This is the final entry in my series on relegation in college football, bringing us up to current.
In the first season of the Mark Richt Era, the Hurricanes were a Top 25 team based on F/+ but the success on the field was open to interpretation. One the one hand, the ‘Canes outscored their opponent by double digits in all 8 wins and were within a score of winning in 3 of the 4 losses. Read that way, this team was unlucky and could easily have been 11-1 heading into the conference championship game.
On the other hand, before the season started everyone on the planet circled the 4 games stretch of FSU-UNC- Virginia Tech- Notre Dame as the most important of the season, and Miami lost all 4 games.
My personal read is that Richt struggled with something we see a lot of English Premiere League coaches…even the great ones, like Jose Mourinho and Pep Guardiola currently…struggle with in their first year at a club: how do you find the proper on-field alignment to accommodate the prior coach’s players while at the same time implementing your future system?
That’s all well and good, and an optimistic read on the situation, but I don’t think Miami would have been any better off in the Big 10 this season. Ohio State, Michigan, Ped State and Wisconsin were all kickass teams this season, and Iowa, Pitt, Arkansas and Nebraska were tough in their own right. On top of that, mediocre teams like Michigan State and Northwestern are always well coached, and when you are in a transition period…as Miami was…coaching matters. To wit: there were only 4 coaches on the ‘Canes schedule this year I would put at or near the level of Mark Richt, and Miami lost to all 4 of them.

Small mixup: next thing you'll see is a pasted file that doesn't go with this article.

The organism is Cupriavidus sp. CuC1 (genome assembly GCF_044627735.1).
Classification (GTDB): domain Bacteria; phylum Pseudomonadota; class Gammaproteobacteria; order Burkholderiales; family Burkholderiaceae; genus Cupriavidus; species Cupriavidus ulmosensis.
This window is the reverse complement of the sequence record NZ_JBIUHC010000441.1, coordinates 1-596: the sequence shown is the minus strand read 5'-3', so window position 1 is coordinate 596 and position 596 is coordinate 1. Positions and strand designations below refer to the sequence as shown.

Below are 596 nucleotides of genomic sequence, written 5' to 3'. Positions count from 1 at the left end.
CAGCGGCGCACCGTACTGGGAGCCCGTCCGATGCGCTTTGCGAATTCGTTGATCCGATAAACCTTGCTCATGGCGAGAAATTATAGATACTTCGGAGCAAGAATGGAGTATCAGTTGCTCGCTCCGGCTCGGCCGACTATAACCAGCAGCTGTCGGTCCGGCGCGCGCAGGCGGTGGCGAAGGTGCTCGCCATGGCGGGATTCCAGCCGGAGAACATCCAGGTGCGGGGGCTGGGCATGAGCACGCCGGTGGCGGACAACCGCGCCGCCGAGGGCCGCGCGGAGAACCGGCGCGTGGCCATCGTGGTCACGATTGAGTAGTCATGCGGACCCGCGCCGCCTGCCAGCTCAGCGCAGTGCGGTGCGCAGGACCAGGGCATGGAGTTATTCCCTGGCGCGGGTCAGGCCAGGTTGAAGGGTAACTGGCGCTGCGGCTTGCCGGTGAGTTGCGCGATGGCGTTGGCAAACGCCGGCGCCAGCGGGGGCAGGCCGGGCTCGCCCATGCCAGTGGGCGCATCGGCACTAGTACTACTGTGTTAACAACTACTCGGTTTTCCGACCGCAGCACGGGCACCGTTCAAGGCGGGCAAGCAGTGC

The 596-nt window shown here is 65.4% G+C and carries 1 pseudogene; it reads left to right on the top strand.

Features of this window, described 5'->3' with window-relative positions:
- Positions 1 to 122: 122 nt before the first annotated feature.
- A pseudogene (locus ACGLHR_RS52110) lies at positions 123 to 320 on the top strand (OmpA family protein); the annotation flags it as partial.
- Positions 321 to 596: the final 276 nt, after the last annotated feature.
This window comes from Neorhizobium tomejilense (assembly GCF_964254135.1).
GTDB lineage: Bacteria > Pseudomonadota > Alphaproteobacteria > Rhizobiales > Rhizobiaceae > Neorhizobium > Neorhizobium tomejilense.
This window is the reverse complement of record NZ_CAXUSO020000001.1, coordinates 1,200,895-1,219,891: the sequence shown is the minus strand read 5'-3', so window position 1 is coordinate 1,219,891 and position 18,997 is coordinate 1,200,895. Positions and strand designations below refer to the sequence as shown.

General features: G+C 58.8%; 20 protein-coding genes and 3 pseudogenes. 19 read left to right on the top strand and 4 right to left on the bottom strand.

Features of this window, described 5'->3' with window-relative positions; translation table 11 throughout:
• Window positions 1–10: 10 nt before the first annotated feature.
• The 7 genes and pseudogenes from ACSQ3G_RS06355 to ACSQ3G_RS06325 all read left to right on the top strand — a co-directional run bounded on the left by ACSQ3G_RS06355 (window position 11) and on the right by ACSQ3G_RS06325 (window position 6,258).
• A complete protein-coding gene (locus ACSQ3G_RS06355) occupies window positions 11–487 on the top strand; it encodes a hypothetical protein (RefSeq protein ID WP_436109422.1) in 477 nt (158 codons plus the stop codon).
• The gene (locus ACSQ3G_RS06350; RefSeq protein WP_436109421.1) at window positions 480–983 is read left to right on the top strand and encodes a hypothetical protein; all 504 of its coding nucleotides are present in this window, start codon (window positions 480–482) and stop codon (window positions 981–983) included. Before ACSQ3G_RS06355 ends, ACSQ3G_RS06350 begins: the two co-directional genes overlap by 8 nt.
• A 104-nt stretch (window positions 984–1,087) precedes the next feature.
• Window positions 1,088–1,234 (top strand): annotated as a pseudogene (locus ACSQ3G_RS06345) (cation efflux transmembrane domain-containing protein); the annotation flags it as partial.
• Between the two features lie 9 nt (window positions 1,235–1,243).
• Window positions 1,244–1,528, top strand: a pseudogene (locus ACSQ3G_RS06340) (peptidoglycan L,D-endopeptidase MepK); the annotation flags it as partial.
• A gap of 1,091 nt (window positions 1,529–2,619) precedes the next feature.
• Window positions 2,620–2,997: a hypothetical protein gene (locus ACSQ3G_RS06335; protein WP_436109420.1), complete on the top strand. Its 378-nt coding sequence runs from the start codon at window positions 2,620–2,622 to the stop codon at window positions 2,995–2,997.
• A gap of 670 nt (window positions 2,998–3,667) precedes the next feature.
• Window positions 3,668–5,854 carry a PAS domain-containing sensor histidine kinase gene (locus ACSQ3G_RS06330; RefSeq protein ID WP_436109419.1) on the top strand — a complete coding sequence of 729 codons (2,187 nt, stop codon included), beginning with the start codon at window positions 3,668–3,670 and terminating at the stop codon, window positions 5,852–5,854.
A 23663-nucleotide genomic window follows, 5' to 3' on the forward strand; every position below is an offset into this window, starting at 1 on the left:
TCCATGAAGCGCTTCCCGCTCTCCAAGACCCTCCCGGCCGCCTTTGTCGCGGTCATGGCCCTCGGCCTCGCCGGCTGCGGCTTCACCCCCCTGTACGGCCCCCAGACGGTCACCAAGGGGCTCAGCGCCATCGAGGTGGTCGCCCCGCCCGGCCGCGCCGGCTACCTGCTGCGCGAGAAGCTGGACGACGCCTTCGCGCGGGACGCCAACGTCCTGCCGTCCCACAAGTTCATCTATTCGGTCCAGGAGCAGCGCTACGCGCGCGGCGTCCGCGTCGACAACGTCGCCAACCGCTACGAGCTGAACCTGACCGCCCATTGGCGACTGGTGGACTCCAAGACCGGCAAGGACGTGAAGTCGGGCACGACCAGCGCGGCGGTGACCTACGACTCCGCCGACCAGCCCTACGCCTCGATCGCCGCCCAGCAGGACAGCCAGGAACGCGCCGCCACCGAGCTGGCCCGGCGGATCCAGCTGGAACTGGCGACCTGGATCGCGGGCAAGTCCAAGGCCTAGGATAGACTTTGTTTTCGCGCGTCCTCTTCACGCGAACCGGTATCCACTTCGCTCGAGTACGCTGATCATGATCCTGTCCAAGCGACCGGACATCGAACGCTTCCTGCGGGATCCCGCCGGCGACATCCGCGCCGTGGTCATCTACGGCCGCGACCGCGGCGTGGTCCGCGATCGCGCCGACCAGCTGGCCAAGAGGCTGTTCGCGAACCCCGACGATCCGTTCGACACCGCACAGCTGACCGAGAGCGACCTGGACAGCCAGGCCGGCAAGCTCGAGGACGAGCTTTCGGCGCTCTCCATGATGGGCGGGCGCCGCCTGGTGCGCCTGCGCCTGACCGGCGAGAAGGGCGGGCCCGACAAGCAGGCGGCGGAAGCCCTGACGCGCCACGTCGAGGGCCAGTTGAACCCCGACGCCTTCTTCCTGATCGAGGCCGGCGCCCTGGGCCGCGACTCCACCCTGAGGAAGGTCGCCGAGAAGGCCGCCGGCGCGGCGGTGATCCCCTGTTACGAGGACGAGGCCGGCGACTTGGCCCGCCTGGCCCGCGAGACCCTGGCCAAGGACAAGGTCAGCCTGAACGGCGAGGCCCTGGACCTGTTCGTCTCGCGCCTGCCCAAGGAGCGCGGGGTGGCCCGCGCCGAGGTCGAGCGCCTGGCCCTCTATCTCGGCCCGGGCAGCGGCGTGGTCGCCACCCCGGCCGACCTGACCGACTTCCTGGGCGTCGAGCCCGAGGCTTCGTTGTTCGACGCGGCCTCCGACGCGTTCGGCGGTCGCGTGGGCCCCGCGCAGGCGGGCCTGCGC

Elsewhere in FBS, this was the first time we saw a true tire fire at the bottom of the SEC, while the ACC saw Ohio and Cincinnati battle to the death. Arizona was relegated for the first time, while Bowling Green and Marshall saw their way out.
On the other hand, Colorado had a massive resurgence and finished the regular season ranked in the Top 10, which would have been enough to easily win them promotion out of the Mountain West. Western Michigan dominated the MAC and finished undefeated, with wins over Big 10 schools Northwesten and Illinois confirming their ability to play with the big boys. Memphis won a surprisingly tough competition against Tulsa, Louisiana Tech, Vanderbilt and Wake Forest to win our version of Conference USA, and Appalachian State won promotion roughly 5 years after joining FBS. Washington State came out of the at-large playoff, knocking off Troy and then Minnesota.
In the expansion draft, the SEC grabs Memphis, the Big 10 gets a big win by replacing Bowling Green with Colorado, the ACC gets Appalachian State, the Pac 12 reclaims Washington State and the Big 12 gets a surprisingly still-PJ Fleck-coached Western Michigan.
And that, my friends, brings us to the end of this experiment.